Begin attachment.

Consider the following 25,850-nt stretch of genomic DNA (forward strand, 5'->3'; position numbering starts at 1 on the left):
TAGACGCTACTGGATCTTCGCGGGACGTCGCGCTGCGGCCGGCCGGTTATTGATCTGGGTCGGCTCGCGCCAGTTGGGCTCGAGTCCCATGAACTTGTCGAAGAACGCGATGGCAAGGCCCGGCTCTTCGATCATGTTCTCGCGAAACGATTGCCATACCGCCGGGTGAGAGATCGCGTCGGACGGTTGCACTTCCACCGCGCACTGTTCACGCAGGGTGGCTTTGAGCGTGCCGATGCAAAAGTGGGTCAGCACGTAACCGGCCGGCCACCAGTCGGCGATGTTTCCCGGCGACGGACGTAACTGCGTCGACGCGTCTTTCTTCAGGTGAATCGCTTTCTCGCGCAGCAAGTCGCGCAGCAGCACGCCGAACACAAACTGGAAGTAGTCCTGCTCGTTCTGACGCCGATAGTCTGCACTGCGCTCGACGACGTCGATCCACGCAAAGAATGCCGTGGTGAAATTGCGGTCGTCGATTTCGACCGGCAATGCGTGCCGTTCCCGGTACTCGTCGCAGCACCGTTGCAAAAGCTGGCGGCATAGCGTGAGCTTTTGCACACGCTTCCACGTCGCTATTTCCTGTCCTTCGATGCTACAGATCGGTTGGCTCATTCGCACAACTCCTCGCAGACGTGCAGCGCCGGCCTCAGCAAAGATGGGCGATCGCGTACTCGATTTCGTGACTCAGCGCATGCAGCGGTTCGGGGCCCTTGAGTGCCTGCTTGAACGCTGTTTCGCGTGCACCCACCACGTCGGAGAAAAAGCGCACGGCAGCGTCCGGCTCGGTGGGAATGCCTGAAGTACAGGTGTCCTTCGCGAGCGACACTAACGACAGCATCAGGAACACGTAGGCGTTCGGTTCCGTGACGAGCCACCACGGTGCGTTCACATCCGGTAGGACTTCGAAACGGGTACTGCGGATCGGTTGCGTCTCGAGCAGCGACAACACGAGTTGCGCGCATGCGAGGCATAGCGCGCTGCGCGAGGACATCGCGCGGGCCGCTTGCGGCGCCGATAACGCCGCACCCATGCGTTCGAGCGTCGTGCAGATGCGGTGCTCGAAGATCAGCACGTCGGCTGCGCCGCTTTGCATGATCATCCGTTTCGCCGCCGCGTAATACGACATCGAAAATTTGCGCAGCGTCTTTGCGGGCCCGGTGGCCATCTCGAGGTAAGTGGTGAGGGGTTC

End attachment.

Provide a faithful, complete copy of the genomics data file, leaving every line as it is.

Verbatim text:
Consider the following 25,850-nt stretch of genomic DNA (forward strand, 5'->3'; position numbering starts at 1 on the left):
TAGACGCTACTGGATCTTCGCGGGACGTCGCGCTGCGGCCGGCCGGTTATTGATCTGGGTCGGCTCGCGCCAGTTGGGCTCGAGTCCCATGAACTTGTCGAAGAACGCGATGGCAAGGCCCGGCTCTTCGATCATGTTCTCGCGAAACGATTGCCATACCGCCGGGTGAGAGATCGCGTCGGACGGTTGCACTTCCACCGCGCACTGTTCACGCAGGGTGGCTTTGAGCGTGCCGATGCAAAAGTGGGTCAGCACGTAACCGGCCGGCCACCAGTCGGCGATGTTTCCCGGCGACGGACGTAACTGCGTCGACGCGTCTTTCTTCAGGTGAATCGCTTTCTCGCGCAGCAAGTCGCGCAGCAGCACGCCGAACACAAACTGGAAGTAGTCCTGCTCGTTCTGACGCCGATAGTCTGCACTGCGCTCGACGACGTCGATCCACGCAAAGAATGCCGTGGTGAAATTGCGGTCGTCGATTTCGACCGGCAATGCGTGCCGTTCCCGGTACTCGTCGCAGCACCGTTGCAAAAGCTGGCGGCATAGCGTGAGCTTTTGCACACGCTTCCACGTCGCTATTTCCTGTCCTTCGATGCTACAGATCGGTTGGCTCATTCGCACAACTCCTCGCAGACGTGCAGCGCCGGCCTCAGCAAAGATGGGCGATCGCGTACTCGATTTCGTGACTCAGCGCATGCAGCGGTTCGGGGCCCTTGAGTGCCTGCTTGAACGCTGTTTCGCGTGCACCCACCACGTCGGAGAAAAAGCGCACGGCAGCGTCCGGCTCGGTGGGAATGCCTGAAGTACAGGTGTCCTTCGCGAGCGACACTAACGACAGCATCAGGAACACGTAGGCGTTCGGTTCCGTGACGAGCCACCACGGTGCGTTCACATCCGGTAGGACTTCGAAACGGGTACTGCGGATCGGTTGCGTCTCGAGCAGCGACAACACGAGTTGCGCGCATGCGAGGCATAGCGCGCTGCGCGAGGACATCGCGCGGGCCGCTTGCGGCGCCGATAACGCCGCACCCATGCGTTCGAGCGTCGTGCAGATGCGGTGCTCGAAGATCAGCACGTCGGCTGCGCCGCTTTGCATGATCATCCGTTTCGCCGCCGCGTAATACGACATCGAAAATTTGCGCAGCGTCTTTGCGGGCCCGGTGGCCATCTCGAGGTAAGTGGTGAGGGGTTC